Feeling Guilty about Stopping Breastfeeding? (Part 2)

Another study (J Pediatr 2014; 164: 487-93, editorial pg 440-42) echoes yesterday’s study.

Design: The authors used a nationally representative sample in a longitudinal survey of 7500 children.  In addition to breastfeeding practices, the authors explored parenting behaviors including putting an infant to bed with a bottle and frequency of reading.

Results: “there is a positive relationship between predominant breastfeeding for 3 months or more and child reading skills, but this link is the result of cognitively supportive parenting behaviors and greater levels of education among women who predominantly breastfed. We found little-to-no relationship between infant feeding practices and the cognitive development of children with less-educated mothers. Instead, reading to a child every day and being sensitive to a child’s development were significant predictors of math and reading readiness outcomes.”

Take-home message: the editorial states that parents should not be concerned that being unable to breastfeed will be detrimental to a child’s cognitive function. But, “encouragement of breastfeeding for other reasons, including health benefits to the infant and enhancement of mother-infant attachment”…merit recommendation along with good parenting practices (eg. reading to infants).

More breastmilk, better development

A recent study further explored breastmilk’s effect on infant cognitive and motor development in the French EDEN Mother-Child Cohort Study (J Pediatr 2013; 163: 36-42).

The authors acknowledge that previous studies have shown that breastfed children have  higher scores at tests on cognitive abilities; “however, some authors suggested that these results were due to the difference between the socio-demographic and occupational characteristics of mothers who breastfed and those who did not.”  Though, a large randomized trial (Arch Gen Psychiatry 2008; 65: 578-84) showed convincing data that a  longer duration of exclusive-breastfeeding duration improved children’s cognitive development.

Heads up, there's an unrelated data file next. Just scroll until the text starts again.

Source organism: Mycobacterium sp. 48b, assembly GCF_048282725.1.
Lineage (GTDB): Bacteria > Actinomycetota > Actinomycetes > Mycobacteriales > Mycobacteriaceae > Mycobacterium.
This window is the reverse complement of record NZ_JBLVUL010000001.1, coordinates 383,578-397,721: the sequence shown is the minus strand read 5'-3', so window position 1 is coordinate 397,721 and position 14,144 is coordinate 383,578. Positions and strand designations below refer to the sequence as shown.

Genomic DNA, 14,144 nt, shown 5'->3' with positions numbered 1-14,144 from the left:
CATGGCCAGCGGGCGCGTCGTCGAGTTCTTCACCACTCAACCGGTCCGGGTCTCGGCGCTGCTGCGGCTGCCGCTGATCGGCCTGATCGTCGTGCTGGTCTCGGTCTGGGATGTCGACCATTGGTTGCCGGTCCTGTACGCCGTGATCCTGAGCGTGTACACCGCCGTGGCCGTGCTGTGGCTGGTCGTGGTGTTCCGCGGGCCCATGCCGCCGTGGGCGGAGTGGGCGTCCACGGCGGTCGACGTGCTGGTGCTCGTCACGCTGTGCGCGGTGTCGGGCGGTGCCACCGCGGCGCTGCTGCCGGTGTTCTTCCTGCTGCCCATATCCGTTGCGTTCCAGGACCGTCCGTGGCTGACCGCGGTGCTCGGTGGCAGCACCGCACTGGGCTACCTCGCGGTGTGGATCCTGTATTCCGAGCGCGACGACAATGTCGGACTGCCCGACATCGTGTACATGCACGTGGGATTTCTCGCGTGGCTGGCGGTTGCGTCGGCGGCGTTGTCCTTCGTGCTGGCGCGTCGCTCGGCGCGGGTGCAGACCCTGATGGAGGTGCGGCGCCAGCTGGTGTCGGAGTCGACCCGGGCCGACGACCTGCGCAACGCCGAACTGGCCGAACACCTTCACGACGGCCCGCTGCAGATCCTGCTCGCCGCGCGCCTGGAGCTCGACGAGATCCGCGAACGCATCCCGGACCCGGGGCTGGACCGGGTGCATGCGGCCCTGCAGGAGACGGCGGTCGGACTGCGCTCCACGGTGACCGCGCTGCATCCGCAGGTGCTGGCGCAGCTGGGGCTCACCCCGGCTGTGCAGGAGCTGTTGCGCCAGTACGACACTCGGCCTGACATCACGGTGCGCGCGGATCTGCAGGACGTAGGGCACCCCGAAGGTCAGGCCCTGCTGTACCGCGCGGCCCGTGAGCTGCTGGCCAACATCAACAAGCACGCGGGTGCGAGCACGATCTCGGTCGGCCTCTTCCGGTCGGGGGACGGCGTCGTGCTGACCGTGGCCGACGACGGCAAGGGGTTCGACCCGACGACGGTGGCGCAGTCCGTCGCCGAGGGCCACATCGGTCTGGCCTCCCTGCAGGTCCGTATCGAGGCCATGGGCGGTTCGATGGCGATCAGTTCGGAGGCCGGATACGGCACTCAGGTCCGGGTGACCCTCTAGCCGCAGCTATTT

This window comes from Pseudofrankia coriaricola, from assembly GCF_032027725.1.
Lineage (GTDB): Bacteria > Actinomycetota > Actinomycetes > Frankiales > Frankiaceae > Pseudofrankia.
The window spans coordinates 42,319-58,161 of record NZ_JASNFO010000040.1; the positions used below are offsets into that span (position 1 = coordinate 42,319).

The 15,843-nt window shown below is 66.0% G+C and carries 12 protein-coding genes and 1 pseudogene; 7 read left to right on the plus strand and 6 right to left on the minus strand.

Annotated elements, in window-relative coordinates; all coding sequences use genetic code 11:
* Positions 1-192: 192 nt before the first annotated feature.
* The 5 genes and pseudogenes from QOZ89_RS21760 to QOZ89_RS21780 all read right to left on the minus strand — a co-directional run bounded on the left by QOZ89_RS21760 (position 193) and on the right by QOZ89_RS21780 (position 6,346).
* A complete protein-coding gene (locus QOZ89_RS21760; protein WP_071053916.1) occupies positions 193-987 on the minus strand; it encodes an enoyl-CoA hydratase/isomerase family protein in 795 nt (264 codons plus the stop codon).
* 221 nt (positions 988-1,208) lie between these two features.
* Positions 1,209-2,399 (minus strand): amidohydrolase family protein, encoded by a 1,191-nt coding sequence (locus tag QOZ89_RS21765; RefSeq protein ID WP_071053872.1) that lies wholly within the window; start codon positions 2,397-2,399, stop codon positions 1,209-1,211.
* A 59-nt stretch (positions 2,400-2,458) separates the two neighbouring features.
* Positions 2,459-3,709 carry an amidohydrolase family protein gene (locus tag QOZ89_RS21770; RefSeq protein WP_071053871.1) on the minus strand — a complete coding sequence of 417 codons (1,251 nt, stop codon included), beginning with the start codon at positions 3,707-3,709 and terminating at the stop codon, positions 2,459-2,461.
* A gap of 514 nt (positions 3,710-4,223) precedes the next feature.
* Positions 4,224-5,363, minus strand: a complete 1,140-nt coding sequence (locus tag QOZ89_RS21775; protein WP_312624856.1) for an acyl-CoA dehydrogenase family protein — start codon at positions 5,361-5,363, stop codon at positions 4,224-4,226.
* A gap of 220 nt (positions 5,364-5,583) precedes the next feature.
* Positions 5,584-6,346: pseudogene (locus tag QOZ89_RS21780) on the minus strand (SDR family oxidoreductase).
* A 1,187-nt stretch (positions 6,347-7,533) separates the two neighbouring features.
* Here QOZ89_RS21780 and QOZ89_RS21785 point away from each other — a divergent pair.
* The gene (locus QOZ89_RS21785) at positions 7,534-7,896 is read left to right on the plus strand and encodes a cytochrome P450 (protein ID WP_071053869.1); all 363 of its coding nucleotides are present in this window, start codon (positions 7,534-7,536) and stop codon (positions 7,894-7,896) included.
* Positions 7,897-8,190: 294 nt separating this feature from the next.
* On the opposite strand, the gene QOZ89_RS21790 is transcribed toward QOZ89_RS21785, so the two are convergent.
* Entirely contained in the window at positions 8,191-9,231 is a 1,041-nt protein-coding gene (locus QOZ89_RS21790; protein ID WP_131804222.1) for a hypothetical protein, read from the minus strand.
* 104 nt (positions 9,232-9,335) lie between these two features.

So why did the authors bother with this study? The authors note that few studies have been performed in France where breastfeeding is less common than other European countries and their object of showing a dose-response relationship would further the arguments for causality.

Design: 1387 two-year-olds and 1199 three-year-old children were assessed from the EDEN cohort (2002 pregnancies) which prospectively collected data at birth, 4 months, 8 months,   1 year, and 2 years.


  • After adjusting for many confounding factors, infants who had breastfed scored 3.7 points higher on the Communicative Development Inventory (CDI) than infants who had never breastfed.
  • Longer breastfeeding duration was associated with better cognitive and motor development in 2- and 3-year-old children.  Each additional month of breastfeeding was associated with an increase of 0.75 CDI points and 1.00 in the Ages and Stages Questionnaire (ASQ).

Take-home message: Most studies, including the present, have shown benefits of breastfeeding on infant development.  In addition, there is likely a dose-response relationship.

Related blog posts:

More evidence that breastfeeding improves cognitive development

A large cohort study from the United Kingdom with 11,101 term infants and 778 preterm infants shows improved cognitive development when infants are breastfed.  J Pediatr 2012; 160: 25-32.  There have been a number of previous studies as well that have shown that breastfed children have an IQ that is ~5 points higher than nonbreastfed children; however, when adjustment for confounders, especially maternal education, this effect is weaker.  Since this is an observation study (randomized blinded study would be impossible), it is difficult to control for all variables.  Nevertheless, prolonged breastfeeding, more than 2 months in preterm and more than 4 months in term infants, is associated with higher cognitive development.

Additional references:

  • Am J Clin Nutr 199; 70: 525-35.
  • BMJ 2006;  333: 945.
  • Arch Gen Psychiatry 2008; 65: 578-84.
  • Paediatr Perinat Epidemiol 2003; 17: 81-90.

Other refences:

  • J Pediatr 2009; 155: 421.  Breastfeeding may have possible protective effect from developing inflammatory bowel disease.  Review of multiple studies.
  • J Pediatr 2002; 141: 764.  Breastfeeding may protect against obesity.
  • BMJ 2007; 335: 815-20.  Longer time of breastfeeding does not reduce allergy/asthma. n=17,046 pairs of mother-infant (13,889 followed up at age 6.5yrs)